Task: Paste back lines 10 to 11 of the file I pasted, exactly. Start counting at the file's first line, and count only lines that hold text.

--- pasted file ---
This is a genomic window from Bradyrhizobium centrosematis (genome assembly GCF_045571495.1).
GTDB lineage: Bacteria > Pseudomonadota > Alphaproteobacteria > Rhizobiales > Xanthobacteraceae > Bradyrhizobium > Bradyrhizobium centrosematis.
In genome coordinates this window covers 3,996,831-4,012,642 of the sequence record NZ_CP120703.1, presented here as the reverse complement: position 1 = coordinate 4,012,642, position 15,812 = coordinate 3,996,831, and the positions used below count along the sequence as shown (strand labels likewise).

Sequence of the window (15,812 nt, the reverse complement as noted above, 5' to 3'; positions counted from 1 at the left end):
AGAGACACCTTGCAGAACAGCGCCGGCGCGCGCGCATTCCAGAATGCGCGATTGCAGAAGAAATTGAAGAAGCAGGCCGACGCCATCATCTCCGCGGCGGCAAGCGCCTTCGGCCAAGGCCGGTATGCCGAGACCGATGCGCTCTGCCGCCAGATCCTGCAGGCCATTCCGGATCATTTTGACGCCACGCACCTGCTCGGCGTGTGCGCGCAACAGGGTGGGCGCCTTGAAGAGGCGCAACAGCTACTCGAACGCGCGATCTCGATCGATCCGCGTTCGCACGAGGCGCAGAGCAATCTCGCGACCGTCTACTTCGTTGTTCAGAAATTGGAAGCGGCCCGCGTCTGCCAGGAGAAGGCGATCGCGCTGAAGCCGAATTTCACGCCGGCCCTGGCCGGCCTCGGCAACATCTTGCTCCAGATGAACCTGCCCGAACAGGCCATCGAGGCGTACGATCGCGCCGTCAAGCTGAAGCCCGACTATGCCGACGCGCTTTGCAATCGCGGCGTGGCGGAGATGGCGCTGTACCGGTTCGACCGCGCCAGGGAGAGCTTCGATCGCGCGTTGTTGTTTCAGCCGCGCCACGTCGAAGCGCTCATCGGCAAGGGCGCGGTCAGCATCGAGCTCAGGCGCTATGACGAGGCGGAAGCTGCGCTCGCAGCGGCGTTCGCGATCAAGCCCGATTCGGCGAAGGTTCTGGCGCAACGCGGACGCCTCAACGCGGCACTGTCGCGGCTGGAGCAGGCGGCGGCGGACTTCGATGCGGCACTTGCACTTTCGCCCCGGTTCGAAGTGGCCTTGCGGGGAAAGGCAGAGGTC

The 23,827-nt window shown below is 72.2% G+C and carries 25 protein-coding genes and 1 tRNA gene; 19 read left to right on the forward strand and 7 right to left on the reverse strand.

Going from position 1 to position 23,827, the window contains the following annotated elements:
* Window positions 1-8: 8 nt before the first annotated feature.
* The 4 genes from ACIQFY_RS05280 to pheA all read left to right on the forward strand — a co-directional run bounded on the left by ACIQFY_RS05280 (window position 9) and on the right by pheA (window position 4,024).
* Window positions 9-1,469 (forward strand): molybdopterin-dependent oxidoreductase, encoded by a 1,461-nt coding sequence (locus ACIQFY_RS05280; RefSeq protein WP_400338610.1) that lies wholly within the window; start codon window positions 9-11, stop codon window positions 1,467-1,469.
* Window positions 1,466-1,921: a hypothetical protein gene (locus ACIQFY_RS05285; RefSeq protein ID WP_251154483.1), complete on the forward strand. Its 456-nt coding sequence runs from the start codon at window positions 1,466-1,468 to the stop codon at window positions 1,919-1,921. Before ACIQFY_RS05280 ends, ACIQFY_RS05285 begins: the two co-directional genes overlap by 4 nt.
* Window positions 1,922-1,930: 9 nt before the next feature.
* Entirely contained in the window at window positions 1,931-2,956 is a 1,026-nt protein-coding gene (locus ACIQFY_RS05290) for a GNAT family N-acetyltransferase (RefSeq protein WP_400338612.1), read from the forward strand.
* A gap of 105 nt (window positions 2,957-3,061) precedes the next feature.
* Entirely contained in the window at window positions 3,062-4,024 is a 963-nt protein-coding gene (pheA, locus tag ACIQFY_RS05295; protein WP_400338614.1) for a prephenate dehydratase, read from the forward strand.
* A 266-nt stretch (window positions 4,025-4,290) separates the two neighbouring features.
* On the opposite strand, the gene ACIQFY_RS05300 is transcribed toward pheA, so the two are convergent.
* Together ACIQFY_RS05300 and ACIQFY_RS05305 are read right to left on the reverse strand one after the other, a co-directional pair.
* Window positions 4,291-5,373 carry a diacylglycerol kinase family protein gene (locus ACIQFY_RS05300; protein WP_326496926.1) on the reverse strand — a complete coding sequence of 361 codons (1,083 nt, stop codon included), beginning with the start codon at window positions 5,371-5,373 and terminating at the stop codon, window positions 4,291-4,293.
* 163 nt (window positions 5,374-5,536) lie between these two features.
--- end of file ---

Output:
* Window positions 9-1,469 (forward strand): molybdopterin-dependent oxidoreductase, encoded by a 1,461-nt coding sequence (locus ACIQFY_RS05280; RefSeq protein WP_400338610.1) that lies wholly within the window; start codon window positions 9-11, stop codon window positions 1,467-1,469.
* Window positions 1,466-1,921: a hypothetical protein gene (locus ACIQFY_RS05285; RefSeq protein ID WP_251154483.1), complete on the forward strand. Its 456-nt coding sequence runs from the start codon at window positions 1,466-1,468 to the stop codon at window positions 1,919-1,921. Before ACIQFY_RS05280 ends, ACIQFY_RS05285 begins: the two co-directional genes overlap by 4 nt.